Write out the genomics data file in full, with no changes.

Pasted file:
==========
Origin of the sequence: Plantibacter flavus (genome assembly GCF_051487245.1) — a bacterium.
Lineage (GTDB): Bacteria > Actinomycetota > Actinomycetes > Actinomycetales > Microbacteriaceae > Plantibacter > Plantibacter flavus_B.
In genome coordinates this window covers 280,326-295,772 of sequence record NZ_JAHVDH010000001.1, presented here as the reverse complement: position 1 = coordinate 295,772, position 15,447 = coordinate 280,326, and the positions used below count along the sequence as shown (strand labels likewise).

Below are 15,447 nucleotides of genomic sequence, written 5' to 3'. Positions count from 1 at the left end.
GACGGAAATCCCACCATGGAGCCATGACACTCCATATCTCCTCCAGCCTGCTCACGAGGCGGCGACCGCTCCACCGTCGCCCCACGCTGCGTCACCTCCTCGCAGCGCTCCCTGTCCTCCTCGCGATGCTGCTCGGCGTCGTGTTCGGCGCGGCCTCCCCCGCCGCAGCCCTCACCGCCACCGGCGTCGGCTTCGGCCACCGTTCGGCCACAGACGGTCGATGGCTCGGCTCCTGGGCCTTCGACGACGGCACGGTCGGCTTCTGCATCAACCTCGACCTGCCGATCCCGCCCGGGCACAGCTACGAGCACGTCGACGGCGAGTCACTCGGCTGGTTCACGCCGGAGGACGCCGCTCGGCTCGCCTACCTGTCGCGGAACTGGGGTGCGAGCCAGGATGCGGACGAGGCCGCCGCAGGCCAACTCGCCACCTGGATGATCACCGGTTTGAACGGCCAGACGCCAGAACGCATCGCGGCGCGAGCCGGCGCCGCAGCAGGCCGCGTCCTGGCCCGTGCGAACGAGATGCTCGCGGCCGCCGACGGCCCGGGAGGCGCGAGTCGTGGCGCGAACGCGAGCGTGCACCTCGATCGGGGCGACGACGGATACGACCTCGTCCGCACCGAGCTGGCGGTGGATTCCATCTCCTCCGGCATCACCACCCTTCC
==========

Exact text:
Origin of the sequence: Plantibacter flavus (genome assembly GCF_051487245.1) — a bacterium.
Lineage (GTDB): Bacteria > Actinomycetota > Actinomycetes > Actinomycetales > Microbacteriaceae > Plantibacter > Plantibacter flavus_B.
In genome coordinates this window covers 280,326-295,772 of sequence record NZ_JAHVDH010000001.1, presented here as the reverse complement: position 1 = coordinate 295,772, position 15,447 = coordinate 280,326, and the positions used below count along the sequence as shown (strand labels likewise).

Below are 15,447 nucleotides of genomic sequence, written 5' to 3'. Positions count from 1 at the left end.
GACGGAAATCCCACCATGGAGCCATGACACTCCATATCTCCTCCAGCCTGCTCACGAGGCGGCGACCGCTCCACCGTCGCCCCACGCTGCGTCACCTCCTCGCAGCGCTCCCTGTCCTCCTCGCGATGCTGCTCGGCGTCGTGTTCGGCGCGGCCTCCCCCGCCGCAGCCCTCACCGCCACCGGCGTCGGCTTCGGCCACCGTTCGGCCACAGACGGTCGATGGCTCGGCTCCTGGGCCTTCGACGACGGCACGGTCGGCTTCTGCATCAACCTCGACCTGCCGATCCCGCCCGGGCACAGCTACGAGCACGTCGACGGCGAGTCACTCGGCTGGTTCACGCCGGAGGACGCCGCTCGGCTCGCCTACCTGTCGCGGAACTGGGGTGCGAGCCAGGATGCGGACGAGGCCGCCGCAGGCCAACTCGCCACCTGGATGATCACCGGTTTGAACGGCCAGACGCCAGAACGCATCGCGGCGCGAGCCGGCGCCGCAGCAGGCCGCGTCCTGGCCCGTGCGAACGAGATGCTCGCGGCCGCCGACGGCCCGGGAGGCGCGAGTCGTGGCGCGAACGCGAGCGTGCACCTCGATCGGGGCGACGACGGATACGACCTCGTCCGCACCGAGCTGGCGGTGGATTCCATCTCCTCCGGCATCACCACCCTTCC